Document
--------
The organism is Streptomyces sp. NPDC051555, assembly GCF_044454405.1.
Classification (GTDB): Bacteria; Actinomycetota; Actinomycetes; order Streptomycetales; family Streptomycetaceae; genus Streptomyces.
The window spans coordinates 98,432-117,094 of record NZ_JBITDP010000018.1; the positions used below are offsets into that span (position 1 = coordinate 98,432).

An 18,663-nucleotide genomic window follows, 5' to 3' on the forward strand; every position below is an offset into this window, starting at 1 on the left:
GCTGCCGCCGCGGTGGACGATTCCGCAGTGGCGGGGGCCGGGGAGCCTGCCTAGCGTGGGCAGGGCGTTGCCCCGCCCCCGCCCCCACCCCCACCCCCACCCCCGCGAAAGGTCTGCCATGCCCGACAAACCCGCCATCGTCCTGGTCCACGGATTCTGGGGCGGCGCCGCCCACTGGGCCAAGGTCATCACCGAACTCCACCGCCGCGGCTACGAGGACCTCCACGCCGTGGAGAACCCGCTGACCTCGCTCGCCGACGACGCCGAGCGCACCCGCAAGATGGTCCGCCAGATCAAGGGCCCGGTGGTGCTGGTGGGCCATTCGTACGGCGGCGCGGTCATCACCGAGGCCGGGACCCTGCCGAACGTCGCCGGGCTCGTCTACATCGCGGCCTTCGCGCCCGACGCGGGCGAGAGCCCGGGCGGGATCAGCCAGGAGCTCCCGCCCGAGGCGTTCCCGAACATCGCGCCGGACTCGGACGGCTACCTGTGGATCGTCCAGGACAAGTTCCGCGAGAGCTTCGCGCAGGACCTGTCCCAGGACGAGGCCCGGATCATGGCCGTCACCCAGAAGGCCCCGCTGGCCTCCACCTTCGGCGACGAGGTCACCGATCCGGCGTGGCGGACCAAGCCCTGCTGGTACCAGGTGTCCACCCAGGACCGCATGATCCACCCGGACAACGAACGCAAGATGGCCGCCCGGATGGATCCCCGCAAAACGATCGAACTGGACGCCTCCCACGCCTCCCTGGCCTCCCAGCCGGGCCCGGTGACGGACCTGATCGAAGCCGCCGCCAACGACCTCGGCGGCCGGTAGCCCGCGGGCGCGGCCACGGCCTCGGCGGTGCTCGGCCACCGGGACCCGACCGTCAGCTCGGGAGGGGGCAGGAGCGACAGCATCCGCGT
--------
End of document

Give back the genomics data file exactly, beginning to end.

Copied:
The organism is Streptomyces sp. NPDC051555, assembly GCF_044454405.1.
Classification (GTDB): Bacteria; Actinomycetota; Actinomycetes; order Streptomycetales; family Streptomycetaceae; genus Streptomyces.
The window spans coordinates 98,432-117,094 of record NZ_JBITDP010000018.1; the positions used below are offsets into that span (position 1 = coordinate 98,432).

An 18,663-nucleotide genomic window follows, 5' to 3' on the forward strand; every position below is an offset into this window, starting at 1 on the left:
GCTGCCGCCGCGGTGGACGATTCCGCAGTGGCGGGGGCCGGGGAGCCTGCCTAGCGTGGGCAGGGCGTTGCCCCGCCCCCGCCCCCACCCCCACCCCCACCCCCGCGAAAGGTCTGCCATGCCCGACAAACCCGCCATCGTCCTGGTCCACGGATTCTGGGGCGGCGCCGCCCACTGGGCCAAGGTCATCACCGAACTCCACCGCCGCGGCTACGAGGACCTCCACGCCGTGGAGAACCCGCTGACCTCGCTCGCCGACGACGCCGAGCGCACCCGCAAGATGGTCCGCCAGATCAAGGGCCCGGTGGTGCTGGTGGGCCATTCGTACGGCGGCGCGGTCATCACCGAGGCCGGGACCCTGCCGAACGTCGCCGGGCTCGTCTACATCGCGGCCTTCGCGCCCGACGCGGGCGAGAGCCCGGGCGGGATCAGCCAGGAGCTCCCGCCCGAGGCGTTCCCGAACATCGCGCCGGACTCGGACGGCTACCTGTGGATCGTCCAGGACAAGTTCCGCGAGAGCTTCGCGCAGGACCTGTCCCAGGACGAGGCCCGGATCATGGCCGTCACCCAGAAGGCCCCGCTGGCCTCCACCTTCGGCGACGAGGTCACCGATCCGGCGTGGCGGACCAAGCCCTGCTGGTACCAGGTGTCCACCCAGGACCGCATGATCCACCCGGACAACGAACGCAAGATGGCCGCCCGGATGGATCCCCGCAAAACGATCGAACTGGACGCCTCCCACGCCTCCCTGGCCTCCCAGCCGGGCCCGGTGACGGACCTGATCGAAGCCGCCGCCAACGACCTCGGCGGCCGGTAGCCCGCGGGCGCGGCCACGGCCTCGGCGGTGCTCGGCCACCGGGACCCGACCGTCAGCTCGGGAGGGGGCAGGAGCGACAGCATCCGCGT